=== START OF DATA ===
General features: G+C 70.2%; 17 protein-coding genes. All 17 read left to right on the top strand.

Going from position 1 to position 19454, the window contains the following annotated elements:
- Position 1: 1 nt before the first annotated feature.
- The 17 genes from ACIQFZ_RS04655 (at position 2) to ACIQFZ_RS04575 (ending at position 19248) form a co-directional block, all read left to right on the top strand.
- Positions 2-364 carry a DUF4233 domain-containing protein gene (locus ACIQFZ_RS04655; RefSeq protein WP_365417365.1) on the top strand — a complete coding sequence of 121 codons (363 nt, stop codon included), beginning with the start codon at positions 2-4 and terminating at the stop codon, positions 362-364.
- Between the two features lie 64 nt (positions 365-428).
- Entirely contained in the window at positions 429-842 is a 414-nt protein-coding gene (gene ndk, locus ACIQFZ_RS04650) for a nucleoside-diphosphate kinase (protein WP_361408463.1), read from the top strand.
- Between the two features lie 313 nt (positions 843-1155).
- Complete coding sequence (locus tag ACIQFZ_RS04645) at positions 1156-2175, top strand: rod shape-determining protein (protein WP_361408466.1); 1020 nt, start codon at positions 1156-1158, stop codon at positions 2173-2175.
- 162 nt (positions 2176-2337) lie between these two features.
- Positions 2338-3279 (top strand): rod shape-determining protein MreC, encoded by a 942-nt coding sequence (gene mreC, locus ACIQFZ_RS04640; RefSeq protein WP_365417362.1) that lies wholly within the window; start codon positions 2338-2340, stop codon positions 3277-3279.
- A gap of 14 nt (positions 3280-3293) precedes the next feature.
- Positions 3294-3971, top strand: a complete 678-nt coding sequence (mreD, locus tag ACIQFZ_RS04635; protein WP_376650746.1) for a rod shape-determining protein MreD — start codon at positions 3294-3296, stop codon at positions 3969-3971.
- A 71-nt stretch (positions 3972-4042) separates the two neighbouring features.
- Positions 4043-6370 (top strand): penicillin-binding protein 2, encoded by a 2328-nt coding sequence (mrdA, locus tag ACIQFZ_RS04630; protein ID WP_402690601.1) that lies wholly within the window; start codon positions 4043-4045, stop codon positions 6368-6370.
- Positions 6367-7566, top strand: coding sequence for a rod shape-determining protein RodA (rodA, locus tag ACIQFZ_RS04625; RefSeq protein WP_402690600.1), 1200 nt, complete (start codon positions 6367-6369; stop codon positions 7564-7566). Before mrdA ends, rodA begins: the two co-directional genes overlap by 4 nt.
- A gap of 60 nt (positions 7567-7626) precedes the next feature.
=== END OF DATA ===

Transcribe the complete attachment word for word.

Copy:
General features: G+C 70.2%; 17 protein-coding genes. All 17 read left to right on the top strand.

Going from position 1 to position 19454, the window contains the following annotated elements:
- Position 1: 1 nt before the first annotated feature.
- The 17 genes from ACIQFZ_RS04655 (at position 2) to ACIQFZ_RS04575 (ending at position 19248) form a co-directional block, all read left to right on the top strand.
- Positions 2-364 carry a DUF4233 domain-containing protein gene (locus ACIQFZ_RS04655; RefSeq protein WP_365417365.1) on the top strand — a complete coding sequence of 121 codons (363 nt, stop codon included), beginning with the start codon at positions 2-4 and terminating at the stop codon, positions 362-364.
- Between the two features lie 64 nt (positions 365-428).
- Entirely contained in the window at positions 429-842 is a 414-nt protein-coding gene (gene ndk, locus ACIQFZ_RS04650) for a nucleoside-diphosphate kinase (protein WP_361408463.1), read from the top strand.
- Between the two features lie 313 nt (positions 843-1155).
- Complete coding sequence (locus tag ACIQFZ_RS04645) at positions 1156-2175, top strand: rod shape-determining protein (protein WP_361408466.1); 1020 nt, start codon at positions 1156-1158, stop codon at positions 2173-2175.
- 162 nt (positions 2176-2337) lie between these two features.
- Positions 2338-3279 (top strand): rod shape-determining protein MreC, encoded by a 942-nt coding sequence (gene mreC, locus ACIQFZ_RS04640; RefSeq protein WP_365417362.1) that lies wholly within the window; start codon positions 2338-2340, stop codon positions 3277-3279.
- A gap of 14 nt (positions 3280-3293) precedes the next feature.
- Positions 3294-3971, top strand: a complete 678-nt coding sequence (mreD, locus tag ACIQFZ_RS04635; protein WP_376650746.1) for a rod shape-determining protein MreD — start codon at positions 3294-3296, stop codon at positions 3969-3971.
- A 71-nt stretch (positions 3972-4042) separates the two neighbouring features.
- Positions 4043-6370 (top strand): penicillin-binding protein 2, encoded by a 2328-nt coding sequence (mrdA, locus tag ACIQFZ_RS04630; protein ID WP_402690601.1) that lies wholly within the window; start codon positions 4043-4045, stop codon positions 6368-6370.
- Positions 6367-7566, top strand: coding sequence for a rod shape-determining protein RodA (rodA, locus tag ACIQFZ_RS04625; RefSeq protein WP_402690600.1), 1200 nt, complete (start codon positions 6367-6369; stop codon positions 7564-7566). Before mrdA ends, rodA begins: the two co-directional genes overlap by 4 nt.
- A gap of 60 nt (positions 7567-7626) precedes the next feature.